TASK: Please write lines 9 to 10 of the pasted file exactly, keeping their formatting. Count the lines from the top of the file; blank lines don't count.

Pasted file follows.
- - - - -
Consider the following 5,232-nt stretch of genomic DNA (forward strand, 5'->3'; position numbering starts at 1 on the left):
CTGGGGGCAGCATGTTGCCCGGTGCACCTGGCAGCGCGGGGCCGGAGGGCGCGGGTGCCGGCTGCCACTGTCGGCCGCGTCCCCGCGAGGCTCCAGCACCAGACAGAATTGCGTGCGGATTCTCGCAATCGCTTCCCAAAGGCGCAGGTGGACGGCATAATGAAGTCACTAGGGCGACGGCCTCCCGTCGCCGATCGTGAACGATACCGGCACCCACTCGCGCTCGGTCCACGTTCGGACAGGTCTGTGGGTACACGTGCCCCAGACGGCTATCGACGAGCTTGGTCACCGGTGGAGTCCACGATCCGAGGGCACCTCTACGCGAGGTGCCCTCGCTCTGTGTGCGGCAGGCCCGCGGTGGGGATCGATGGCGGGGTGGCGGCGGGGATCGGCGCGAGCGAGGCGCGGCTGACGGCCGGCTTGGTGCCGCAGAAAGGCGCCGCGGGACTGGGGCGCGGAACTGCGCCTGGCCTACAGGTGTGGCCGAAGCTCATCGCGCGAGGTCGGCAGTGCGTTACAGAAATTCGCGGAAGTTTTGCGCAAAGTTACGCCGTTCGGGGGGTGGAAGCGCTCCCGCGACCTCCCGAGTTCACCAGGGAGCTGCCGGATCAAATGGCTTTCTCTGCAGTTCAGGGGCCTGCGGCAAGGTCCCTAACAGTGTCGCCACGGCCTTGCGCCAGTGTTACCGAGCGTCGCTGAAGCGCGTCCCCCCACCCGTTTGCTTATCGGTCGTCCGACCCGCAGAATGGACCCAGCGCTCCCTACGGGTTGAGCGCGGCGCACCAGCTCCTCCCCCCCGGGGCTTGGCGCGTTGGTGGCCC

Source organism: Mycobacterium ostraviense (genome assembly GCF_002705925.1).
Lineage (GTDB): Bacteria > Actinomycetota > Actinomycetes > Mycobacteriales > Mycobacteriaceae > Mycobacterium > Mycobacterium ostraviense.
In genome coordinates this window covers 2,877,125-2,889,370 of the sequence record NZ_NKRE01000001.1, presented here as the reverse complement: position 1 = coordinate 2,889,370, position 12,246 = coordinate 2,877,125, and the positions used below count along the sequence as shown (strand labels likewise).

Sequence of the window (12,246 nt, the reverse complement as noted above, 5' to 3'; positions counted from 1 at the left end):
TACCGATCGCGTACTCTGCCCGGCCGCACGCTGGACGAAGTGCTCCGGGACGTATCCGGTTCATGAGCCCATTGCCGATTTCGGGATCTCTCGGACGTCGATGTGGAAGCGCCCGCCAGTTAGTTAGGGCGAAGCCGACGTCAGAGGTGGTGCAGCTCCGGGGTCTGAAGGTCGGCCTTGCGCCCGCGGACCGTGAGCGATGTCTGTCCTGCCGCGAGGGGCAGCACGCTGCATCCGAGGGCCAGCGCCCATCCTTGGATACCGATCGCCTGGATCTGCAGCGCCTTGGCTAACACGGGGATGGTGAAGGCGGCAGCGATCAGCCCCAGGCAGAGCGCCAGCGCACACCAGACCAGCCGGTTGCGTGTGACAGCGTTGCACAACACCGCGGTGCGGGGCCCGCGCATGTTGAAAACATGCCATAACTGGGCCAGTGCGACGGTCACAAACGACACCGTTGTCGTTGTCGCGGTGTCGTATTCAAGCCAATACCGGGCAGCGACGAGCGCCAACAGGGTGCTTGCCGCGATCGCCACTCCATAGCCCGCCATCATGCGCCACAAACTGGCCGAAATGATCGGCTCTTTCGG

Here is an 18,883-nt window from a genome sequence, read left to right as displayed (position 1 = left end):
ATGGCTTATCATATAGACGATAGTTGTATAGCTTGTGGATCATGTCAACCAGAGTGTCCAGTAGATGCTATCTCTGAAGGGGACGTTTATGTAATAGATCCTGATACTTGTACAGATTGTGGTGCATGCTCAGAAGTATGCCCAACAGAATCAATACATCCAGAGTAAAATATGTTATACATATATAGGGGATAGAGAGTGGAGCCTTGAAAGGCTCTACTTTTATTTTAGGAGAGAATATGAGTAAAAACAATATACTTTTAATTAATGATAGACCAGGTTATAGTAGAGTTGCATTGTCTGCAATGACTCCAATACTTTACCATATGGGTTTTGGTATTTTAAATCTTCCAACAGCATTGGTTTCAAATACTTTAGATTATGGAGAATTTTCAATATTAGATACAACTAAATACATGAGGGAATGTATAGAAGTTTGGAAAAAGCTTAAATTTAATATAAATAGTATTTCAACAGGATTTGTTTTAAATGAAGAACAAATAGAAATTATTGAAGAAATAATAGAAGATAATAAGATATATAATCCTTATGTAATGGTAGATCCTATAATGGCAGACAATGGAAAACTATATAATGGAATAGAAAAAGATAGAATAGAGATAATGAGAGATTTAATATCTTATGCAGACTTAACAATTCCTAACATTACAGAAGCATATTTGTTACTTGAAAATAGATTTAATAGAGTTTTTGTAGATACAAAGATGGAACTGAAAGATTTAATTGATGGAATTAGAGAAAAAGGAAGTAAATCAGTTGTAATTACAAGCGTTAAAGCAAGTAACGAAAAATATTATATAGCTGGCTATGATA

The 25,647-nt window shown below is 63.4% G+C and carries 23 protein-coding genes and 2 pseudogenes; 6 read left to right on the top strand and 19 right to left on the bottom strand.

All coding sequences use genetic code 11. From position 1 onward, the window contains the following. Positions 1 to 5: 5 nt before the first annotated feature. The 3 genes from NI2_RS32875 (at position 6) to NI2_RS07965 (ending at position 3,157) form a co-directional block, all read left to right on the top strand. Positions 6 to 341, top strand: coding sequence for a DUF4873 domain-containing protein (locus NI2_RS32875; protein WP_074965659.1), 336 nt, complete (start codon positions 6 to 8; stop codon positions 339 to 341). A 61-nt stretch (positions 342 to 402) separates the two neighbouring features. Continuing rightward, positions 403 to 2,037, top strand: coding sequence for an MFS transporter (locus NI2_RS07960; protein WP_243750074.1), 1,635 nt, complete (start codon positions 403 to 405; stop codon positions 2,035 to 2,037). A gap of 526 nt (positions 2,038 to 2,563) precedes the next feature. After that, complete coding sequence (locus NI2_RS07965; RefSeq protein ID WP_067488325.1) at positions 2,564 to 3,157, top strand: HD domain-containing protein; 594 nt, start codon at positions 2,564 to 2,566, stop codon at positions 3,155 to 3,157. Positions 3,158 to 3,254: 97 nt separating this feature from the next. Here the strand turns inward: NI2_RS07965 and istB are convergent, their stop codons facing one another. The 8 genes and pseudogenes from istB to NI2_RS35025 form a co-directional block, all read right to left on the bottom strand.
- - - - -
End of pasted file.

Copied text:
ATGGCTTATCATATAGACGATAGTTGTATAGCTTGTGGATCATGTCAACCAGAGTGTCCAGTAGATGCTATCTCTGAAGGGGACGTTTATGTAATAGATCCTGATACTTGTACAGATTGTGGTGCATGCTCAGAAGTATGCCCAACAGAATCAATACATCCAGAGTAAAATATGTTATACATATATAGGGGATAGAGAGTGGAGCCTTGAAAGGCTCTACTTTTATTTTAGGAGAGAATATGAGTAAAAACAATATACTTTTAATTAATGATAGACCAGGTTATAGTAGAGTTGCATTGTCTGCAATGACTCCAATACTTTACCATATGGGTTTTGGTATTTTAAATCTTCCAACAGCATTGGTTTCAAATACTTTAGATTATGGAGAATTTTCAATATTAGATACAACTAAATACATGAGGGAATGTATAGAAGTTTGGAAAAAGCTTAAATTTAATATAAATAGTATTTCAACAGGATTTGTTTTAAATGAAGAACAAATAGAAATTATTGAAGAAATAATAGAAGATAATAAGATATATAATCCTTATGTAATGGTAGATCCTATAATGGCAGACAATGGAAAACTATATAATGGAATAGAAAAAGATAGAATAGAGATAATGAGAGATTTAATATCTTATGCAGACTTAACAATTCCTAACATTACAGAAGCATATTTGTTACTTGAAAATAGATTTAATAGAGTTTTTGTAGATACAAAGATGGAACTGAAAGATTTAATTGATGGAATTAGAGAAAAAGGAAGTAAATCAGTTGTAATTACAAGCGTTAAAGCAAGTAACGAAAAATATTATATAGCTGGCTATGATA

The 25,647-nt window shown below is 63.4% G+C and carries 23 protein-coding genes and 2 pseudogenes; 6 read left to right on the top strand and 19 right to left on the bottom strand.